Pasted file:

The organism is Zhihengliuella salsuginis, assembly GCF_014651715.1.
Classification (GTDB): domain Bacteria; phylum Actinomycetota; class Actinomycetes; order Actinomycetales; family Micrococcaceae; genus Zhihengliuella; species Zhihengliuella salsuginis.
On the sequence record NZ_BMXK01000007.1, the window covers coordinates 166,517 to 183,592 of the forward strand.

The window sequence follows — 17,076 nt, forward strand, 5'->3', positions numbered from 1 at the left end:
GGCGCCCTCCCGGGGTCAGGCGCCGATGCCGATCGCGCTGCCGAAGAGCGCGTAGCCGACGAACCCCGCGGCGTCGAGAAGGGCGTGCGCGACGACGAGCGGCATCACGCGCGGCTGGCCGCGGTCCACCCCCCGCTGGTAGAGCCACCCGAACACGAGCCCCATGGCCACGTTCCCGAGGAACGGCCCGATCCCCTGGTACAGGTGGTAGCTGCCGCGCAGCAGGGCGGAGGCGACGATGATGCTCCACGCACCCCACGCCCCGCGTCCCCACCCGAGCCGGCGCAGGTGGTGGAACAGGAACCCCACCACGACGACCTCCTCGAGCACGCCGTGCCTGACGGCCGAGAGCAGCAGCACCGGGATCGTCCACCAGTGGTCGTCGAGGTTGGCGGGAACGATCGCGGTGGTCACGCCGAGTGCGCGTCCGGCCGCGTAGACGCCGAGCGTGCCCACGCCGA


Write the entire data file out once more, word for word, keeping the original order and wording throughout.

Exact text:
The organism is Zhihengliuella salsuginis, assembly GCF_014651715.1.
Classification (GTDB): domain Bacteria; phylum Actinomycetota; class Actinomycetes; order Actinomycetales; family Micrococcaceae; genus Zhihengliuella; species Zhihengliuella salsuginis.
On the sequence record NZ_BMXK01000007.1, the window covers coordinates 166,517 to 183,592 of the forward strand.

The window sequence follows — 17,076 nt, forward strand, 5'->3', positions numbered from 1 at the left end:
GGCGCCCTCCCGGGGTCAGGCGCCGATGCCGATCGCGCTGCCGAAGAGCGCGTAGCCGACGAACCCCGCGGCGTCGAGAAGGGCGTGCGCGACGACGAGCGGCATCACGCGCGGCTGGCCGCGGTCCACCCCCCGCTGGTAGAGCCACCCGAACACGAGCCCCATGGCCACGTTCCCGAGGAACGGCCCGATCCCCTGGTACAGGTGGTAGCTGCCGCGCAGCAGGGCGGAGGCGACGATGATGCTCCACGCACCCCACGCCCCGCGTCCCCACCCGAGCCGGCGCAGGTGGTGGAACAGGAACCCCACCACGACGACCTCCTCGAGCACGCCGTGCCTGACGGCCGAGAGCAGCAGCACCGGGATCGTCCACCAGTGGTCGTCGAGGTTGGCGGGAACGATCGCGGTGGTCACGCCGAGTGCGCGTCCGGCCGCGTAGACGCCGAGCGTGCCCACGCCGA